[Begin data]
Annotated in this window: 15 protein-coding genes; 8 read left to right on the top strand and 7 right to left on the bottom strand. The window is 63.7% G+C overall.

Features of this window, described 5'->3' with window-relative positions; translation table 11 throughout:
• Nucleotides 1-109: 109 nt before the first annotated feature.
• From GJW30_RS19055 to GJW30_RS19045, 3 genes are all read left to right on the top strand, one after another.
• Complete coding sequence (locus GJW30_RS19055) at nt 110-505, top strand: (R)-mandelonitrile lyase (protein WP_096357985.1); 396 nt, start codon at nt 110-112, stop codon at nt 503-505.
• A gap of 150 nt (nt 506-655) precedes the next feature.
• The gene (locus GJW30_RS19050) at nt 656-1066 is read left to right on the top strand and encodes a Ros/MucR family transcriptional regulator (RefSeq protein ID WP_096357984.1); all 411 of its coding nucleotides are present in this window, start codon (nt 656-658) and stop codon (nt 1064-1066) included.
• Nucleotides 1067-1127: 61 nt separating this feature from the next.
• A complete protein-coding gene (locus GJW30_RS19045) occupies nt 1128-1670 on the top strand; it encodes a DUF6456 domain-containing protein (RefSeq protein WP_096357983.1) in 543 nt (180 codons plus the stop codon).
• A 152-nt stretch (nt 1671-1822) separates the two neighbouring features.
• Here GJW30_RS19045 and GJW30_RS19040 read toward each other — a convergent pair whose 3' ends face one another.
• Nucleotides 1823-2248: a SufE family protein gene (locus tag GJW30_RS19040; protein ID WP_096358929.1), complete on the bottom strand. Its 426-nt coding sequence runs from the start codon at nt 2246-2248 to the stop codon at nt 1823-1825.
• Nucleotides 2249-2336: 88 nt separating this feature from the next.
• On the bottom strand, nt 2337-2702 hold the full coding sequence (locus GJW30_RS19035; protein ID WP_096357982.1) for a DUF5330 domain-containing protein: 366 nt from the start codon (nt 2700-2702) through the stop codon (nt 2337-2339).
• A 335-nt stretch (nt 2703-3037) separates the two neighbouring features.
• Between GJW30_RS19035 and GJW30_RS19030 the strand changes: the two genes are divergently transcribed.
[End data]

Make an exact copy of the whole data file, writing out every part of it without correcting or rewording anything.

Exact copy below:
Annotated in this window: 15 protein-coding genes; 8 read left to right on the top strand and 7 right to left on the bottom strand. The window is 63.7% G+C overall.

Features of this window, described 5'->3' with window-relative positions; translation table 11 throughout:
• Nucleotides 1-109: 109 nt before the first annotated feature.
• From GJW30_RS19055 to GJW30_RS19045, 3 genes are all read left to right on the top strand, one after another.
• Complete coding sequence (locus GJW30_RS19055) at nt 110-505, top strand: (R)-mandelonitrile lyase (protein WP_096357985.1); 396 nt, start codon at nt 110-112, stop codon at nt 503-505.
• A gap of 150 nt (nt 506-655) precedes the next feature.
• The gene (locus GJW30_RS19050) at nt 656-1066 is read left to right on the top strand and encodes a Ros/MucR family transcriptional regulator (RefSeq protein ID WP_096357984.1); all 411 of its coding nucleotides are present in this window, start codon (nt 656-658) and stop codon (nt 1064-1066) included.
• Nucleotides 1067-1127: 61 nt separating this feature from the next.
• A complete protein-coding gene (locus GJW30_RS19045) occupies nt 1128-1670 on the top strand; it encodes a DUF6456 domain-containing protein (RefSeq protein WP_096357983.1) in 543 nt (180 codons plus the stop codon).
• A 152-nt stretch (nt 1671-1822) separates the two neighbouring features.
• Here GJW30_RS19045 and GJW30_RS19040 read toward each other — a convergent pair whose 3' ends face one another.
• Nucleotides 1823-2248: a SufE family protein gene (locus tag GJW30_RS19040; protein ID WP_096358929.1), complete on the bottom strand. Its 426-nt coding sequence runs from the start codon at nt 2246-2248 to the stop codon at nt 1823-1825.
• Nucleotides 2249-2336: 88 nt separating this feature from the next.
• On the bottom strand, nt 2337-2702 hold the full coding sequence (locus GJW30_RS19035; protein ID WP_096357982.1) for a DUF5330 domain-containing protein: 366 nt from the start codon (nt 2700-2702) through the stop codon (nt 2337-2339).
• A 335-nt stretch (nt 2703-3037) separates the two neighbouring features.
• Between GJW30_RS19035 and GJW30_RS19030 the strand changes: the two genes are divergently transcribed.